Fox News host Sean Hannity smeared the Obama administration when he claimed that it wouldn't take immediate steps to provide medical care for veterans that were reportedly kept off an official waiting list in the Phoenix, Arizona Veterans Affairs (VA) health care system. In reality, VA Secretary Eric Shinseki ordered the 1,700 veterans to be immediately triaged for care after an Inspector General (IG) report found that they were not on an official waiting list for medical care, a fact that even FoxNews.com reported.
On May 28, the VA Office of Inspector General released a preliminary report on its investigation into allegations that veterans died due to the manipulation of appointments and wait lists. The report found that at least 1,700 veterans waiting to see a doctor were never scheduled for an appointment or placed on a waitlist at the Phoenix, Arizona VA medical center. It included the following recommendation:
We recommend the VA Secretary take immediate action to review and provide appropriate health care to the 1,700 veterans we identified as not being on any existing wait list.
When Sean Hannity mentioned this report on his Fox News show Wednesday night, he was quick to suggest that the administration would not take action to get these veterans needed medical care:
HANNITY: Why isn't there more urgency if these guys need health care that we promised them after serving the country, where is the 1-800 number that they can call and get immediate assistance so that more people don't die? Where is the group of doctors that would assess the -- on a need basis, who prioritize, who gets taken care of first? That's what I think I would do if I were president, which would never happen. But that seems to be the common sense answer. The president said he's going to investigate.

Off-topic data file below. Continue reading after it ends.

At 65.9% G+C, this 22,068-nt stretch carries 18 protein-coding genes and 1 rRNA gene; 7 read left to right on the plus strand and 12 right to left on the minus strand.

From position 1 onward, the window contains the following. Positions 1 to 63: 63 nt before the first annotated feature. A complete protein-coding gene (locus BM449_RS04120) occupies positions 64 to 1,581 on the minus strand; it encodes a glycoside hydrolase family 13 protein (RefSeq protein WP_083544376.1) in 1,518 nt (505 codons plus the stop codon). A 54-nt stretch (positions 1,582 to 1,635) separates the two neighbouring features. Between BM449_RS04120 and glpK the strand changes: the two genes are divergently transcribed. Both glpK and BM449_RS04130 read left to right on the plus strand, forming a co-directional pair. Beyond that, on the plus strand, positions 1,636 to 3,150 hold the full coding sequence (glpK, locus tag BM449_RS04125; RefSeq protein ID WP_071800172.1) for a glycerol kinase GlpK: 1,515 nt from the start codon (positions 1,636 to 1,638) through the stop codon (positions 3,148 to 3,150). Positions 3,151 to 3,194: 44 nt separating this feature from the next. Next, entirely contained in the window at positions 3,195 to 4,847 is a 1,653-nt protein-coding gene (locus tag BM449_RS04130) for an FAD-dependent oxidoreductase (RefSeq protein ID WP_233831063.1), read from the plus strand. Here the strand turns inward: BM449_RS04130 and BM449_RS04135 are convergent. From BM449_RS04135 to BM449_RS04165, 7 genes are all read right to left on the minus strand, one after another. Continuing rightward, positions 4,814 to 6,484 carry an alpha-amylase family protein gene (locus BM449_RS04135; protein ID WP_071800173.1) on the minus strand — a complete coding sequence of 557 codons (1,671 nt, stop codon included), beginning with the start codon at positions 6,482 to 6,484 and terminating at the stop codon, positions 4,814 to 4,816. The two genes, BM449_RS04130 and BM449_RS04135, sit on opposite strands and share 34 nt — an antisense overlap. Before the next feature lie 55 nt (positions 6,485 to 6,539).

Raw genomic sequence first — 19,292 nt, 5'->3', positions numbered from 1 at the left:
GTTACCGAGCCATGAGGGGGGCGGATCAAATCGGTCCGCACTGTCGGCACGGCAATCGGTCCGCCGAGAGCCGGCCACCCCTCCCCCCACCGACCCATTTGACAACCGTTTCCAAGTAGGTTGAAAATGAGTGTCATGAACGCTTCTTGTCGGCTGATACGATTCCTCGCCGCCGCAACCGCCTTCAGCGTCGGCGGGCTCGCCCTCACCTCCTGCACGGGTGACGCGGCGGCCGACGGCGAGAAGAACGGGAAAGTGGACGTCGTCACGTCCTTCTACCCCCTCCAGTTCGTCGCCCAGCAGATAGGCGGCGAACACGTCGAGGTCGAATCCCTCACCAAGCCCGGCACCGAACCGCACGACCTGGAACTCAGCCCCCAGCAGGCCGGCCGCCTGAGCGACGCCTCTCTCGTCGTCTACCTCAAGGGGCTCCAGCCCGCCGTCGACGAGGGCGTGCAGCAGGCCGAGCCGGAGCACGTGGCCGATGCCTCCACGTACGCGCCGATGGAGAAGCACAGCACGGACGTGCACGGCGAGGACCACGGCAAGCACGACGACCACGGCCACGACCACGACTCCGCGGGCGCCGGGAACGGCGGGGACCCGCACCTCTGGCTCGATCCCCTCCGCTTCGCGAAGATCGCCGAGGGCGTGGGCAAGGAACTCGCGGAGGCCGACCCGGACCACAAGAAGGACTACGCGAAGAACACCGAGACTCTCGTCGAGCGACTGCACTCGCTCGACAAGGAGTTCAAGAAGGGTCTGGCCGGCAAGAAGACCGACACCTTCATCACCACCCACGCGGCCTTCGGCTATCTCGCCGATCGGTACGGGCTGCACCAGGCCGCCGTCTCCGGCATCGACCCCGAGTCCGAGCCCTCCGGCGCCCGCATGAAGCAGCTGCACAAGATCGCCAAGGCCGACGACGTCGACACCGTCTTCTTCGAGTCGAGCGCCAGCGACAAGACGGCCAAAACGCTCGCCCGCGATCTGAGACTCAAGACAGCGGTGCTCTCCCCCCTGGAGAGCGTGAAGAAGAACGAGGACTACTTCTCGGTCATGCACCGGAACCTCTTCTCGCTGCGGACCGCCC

In light of the Obama administration's mistake in releasing to the press the name of the CIA station chief in Afghanistan, right-wing media have rushed to create a false equivalence to the Bush administration's deliberate exposure of then-covert CIA agent Valerie Plame.
A Fox News correspondent maligned Hillary Clinton for the State Department's alleged refusal to identify Boko Haram as a terrorist organization. In reality, during Mrs. Clinton's tenure as Secretary of State, the State Department identified three of the group's leaders as foreign terrorists and noted that they were connected to al Qaeda.
On Wednesday, the United States deployed 80 members of its armed forces to Chad to aid in the search for the Nigerian schoolgirls kidnapped by Boko Haram. Fox national security correspondent Jennifer Griffin jumped off this new development on the May 22 edition of Special Report, falsely claiming that the State Department "resisted" listing Boko Haram as "an Al Qaeda linked group" until November 2013 and implied that this characterization could have prevented the kidnapping:
After airing House Democratic Leader Nancy Pelosi's remarks about appointing Democrats to the Republican-led House select committee on Benghazi, Fox News immediately misled viewers about what she said, claiming that Pelosi conceded the committee is a "serious effort" when she did not.
On May 21, Fox News' The Real Story aired live Pelosi's statement on the selection of Democratic members to the Benghazi select committee. Pelosi prefaced the announcement by making clear her objection to the formation of the committee, outlining the numerous prior investigations and blasting the Republican mismanagement of the investigations. Pelosi labeled this latest select committee "an unnecessary partisan exercise." She went on to explain Democratic participation in the committee as a way to "fight for a fair hearing and process" (emphasis added):